Speaker
Justin Toole
Speaker's Institution
Colorado State University
Date
9/29/21
Time
4:00 PM
Location
Chemistry A101
Mixer Time
3:45 pm
Mixer Location
Chemistry, B101E
Additional Information

Literature Seminar –

Over the past 20 years, 2-dimensional (2D) material research exploded after the discovery of a simple and effective graphene preparation technique (so-called ‘Scotch tape method’).  Mere van der Waals forces hold together the stacked layers of the atomically thin 2D material.  Beyond graphene, there are other 2D semiconducting materials with promising new applications for energy conversion, electronics, and catalysis.  Understanding the semiconductor’s “band gap” is essential in making use of its electronic properties.  MoS2 is a well-studied archetype of 2D semiconducting materials with favorable electronic, physical, and chemical properties.

MoS2 behavior varies significantly from the bulk down to monolayer size; this allows for thickness-dependent tunability.  Stacking layers of different 2D materials or introducing liquid at the surface also changes its electronic properties.  Combining modern techniques, Du et. al. investigated physical and electronic properties of few-layer MoS2.1  The simultaneous in situ measurements with Atomic Force Microscopy (AFM) and Scanning Electrochemical Microscopy (SECM) map the thickness (i.e. layer number) of MoS2 nanoflakes and provide information of electron transfer at the surface.  Finally, the thickness-dependent band energy levels are proposed at the semiconductor-liquid interface.  These studies focus on spatially mapping electronic properties of 2D semiconductors using electrochemistry and microscopy.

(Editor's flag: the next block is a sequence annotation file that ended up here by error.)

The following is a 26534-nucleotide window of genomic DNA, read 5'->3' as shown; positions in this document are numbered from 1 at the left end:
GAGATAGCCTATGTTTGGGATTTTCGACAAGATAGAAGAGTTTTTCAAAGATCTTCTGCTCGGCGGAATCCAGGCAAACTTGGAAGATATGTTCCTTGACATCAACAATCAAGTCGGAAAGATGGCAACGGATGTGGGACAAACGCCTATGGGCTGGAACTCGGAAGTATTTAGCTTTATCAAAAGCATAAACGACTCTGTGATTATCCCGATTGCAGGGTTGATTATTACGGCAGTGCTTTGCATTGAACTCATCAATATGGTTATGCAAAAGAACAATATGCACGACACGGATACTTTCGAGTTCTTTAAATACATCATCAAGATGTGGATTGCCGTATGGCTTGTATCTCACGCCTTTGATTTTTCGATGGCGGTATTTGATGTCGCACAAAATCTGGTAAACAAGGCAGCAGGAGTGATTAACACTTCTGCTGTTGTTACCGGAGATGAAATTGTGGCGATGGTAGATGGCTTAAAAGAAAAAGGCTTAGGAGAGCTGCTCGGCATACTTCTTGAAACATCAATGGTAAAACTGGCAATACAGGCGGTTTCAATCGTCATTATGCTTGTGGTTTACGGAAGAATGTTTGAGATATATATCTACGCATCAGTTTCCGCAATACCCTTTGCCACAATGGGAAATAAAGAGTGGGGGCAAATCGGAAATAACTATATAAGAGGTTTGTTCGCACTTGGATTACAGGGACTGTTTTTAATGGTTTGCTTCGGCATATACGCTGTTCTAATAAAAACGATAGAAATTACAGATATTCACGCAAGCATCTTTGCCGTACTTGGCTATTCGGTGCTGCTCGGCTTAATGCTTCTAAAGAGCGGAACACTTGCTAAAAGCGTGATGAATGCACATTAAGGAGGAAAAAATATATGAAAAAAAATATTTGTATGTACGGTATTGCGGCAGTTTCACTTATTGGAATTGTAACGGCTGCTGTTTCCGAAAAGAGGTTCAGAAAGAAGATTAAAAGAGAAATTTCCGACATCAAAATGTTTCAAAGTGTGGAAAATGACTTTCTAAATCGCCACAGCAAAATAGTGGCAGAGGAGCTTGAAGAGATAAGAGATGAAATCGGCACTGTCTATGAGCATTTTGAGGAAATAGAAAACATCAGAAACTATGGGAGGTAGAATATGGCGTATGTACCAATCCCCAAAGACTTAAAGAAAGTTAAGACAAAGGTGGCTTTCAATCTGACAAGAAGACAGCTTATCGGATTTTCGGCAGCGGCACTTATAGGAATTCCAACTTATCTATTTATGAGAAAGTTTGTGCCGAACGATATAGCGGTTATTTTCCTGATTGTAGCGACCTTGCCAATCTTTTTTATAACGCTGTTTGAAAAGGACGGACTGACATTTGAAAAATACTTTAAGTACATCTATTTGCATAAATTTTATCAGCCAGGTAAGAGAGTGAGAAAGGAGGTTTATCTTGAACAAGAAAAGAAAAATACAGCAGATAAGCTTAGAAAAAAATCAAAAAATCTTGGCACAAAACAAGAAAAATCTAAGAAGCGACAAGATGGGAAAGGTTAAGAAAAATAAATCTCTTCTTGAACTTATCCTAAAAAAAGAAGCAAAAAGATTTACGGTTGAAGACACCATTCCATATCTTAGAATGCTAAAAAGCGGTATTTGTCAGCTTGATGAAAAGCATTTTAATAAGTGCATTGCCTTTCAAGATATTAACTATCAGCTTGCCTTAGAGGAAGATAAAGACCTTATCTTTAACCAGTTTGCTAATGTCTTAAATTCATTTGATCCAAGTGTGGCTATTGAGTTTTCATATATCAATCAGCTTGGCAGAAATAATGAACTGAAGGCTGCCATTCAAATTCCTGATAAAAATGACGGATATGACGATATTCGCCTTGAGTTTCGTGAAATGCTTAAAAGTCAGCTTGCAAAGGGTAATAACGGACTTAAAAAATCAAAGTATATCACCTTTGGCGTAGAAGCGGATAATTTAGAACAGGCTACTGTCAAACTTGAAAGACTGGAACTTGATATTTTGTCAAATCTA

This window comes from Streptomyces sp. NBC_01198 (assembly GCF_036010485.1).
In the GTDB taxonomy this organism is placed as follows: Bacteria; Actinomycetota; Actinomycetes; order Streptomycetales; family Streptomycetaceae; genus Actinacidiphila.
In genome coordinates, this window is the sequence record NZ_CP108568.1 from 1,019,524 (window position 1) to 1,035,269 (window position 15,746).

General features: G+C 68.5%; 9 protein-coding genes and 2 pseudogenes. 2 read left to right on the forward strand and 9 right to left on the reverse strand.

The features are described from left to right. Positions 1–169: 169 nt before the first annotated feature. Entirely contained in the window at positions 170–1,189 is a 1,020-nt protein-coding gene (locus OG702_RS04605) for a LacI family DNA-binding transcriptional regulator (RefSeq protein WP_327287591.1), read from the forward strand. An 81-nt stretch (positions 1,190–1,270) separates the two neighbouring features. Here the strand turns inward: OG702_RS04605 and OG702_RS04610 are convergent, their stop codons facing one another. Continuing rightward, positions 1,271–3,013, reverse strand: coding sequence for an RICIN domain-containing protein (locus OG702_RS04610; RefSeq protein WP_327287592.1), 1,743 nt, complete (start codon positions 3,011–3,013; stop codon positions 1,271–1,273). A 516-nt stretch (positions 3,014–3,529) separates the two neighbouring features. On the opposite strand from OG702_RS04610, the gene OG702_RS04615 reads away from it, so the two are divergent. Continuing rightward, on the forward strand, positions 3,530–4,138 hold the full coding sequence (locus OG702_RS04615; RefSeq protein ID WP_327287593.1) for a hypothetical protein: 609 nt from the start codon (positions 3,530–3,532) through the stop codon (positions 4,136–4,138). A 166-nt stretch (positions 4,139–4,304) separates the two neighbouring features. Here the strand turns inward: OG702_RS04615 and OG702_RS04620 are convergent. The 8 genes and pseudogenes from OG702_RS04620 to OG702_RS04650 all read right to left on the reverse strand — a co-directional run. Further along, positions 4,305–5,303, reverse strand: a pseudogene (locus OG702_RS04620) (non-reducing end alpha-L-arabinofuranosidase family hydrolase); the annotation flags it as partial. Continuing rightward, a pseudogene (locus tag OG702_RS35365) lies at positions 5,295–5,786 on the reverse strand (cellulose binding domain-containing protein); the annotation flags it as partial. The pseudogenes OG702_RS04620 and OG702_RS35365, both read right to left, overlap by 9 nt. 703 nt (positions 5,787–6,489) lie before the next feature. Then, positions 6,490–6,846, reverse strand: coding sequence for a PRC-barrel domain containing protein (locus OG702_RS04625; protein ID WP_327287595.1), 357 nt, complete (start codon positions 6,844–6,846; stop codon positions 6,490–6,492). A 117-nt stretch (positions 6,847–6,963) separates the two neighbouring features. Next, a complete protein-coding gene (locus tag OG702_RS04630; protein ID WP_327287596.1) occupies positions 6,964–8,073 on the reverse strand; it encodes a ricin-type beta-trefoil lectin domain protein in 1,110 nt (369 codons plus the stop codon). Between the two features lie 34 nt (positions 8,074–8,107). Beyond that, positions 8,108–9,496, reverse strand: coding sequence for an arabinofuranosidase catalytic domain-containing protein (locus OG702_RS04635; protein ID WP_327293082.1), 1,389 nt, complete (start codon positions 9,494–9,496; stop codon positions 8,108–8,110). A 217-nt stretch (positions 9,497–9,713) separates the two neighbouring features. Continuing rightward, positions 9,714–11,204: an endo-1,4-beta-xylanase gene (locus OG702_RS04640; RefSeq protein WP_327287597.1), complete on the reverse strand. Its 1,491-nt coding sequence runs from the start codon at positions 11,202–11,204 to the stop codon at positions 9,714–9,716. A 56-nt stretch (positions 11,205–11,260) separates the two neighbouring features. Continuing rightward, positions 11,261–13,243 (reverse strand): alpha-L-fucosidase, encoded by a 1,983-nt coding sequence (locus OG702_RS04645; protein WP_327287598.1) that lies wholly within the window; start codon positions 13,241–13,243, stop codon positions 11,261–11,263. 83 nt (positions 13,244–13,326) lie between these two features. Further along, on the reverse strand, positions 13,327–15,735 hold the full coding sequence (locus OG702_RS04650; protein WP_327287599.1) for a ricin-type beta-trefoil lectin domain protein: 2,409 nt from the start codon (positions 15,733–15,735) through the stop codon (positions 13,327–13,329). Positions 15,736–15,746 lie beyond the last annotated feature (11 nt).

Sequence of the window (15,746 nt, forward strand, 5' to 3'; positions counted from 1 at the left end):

1 Du, H.-Y.; Huang, Y.-F.; Wong, D.; Tseng, M.-F.; Lee, Y.-H.; Wang, C.-H.; Lin, C.-L.; Hoffmann, G.; Chen, K.-H.; Chen, L.-C. Nanoscale Redox Mapping at the MoS2-Liquid Interface. Nat Commun 2021, 12 (1), 1321. https://doi.org/10.1038/s41467-021-21660-z.

Justin Toole
Bradley Guilliams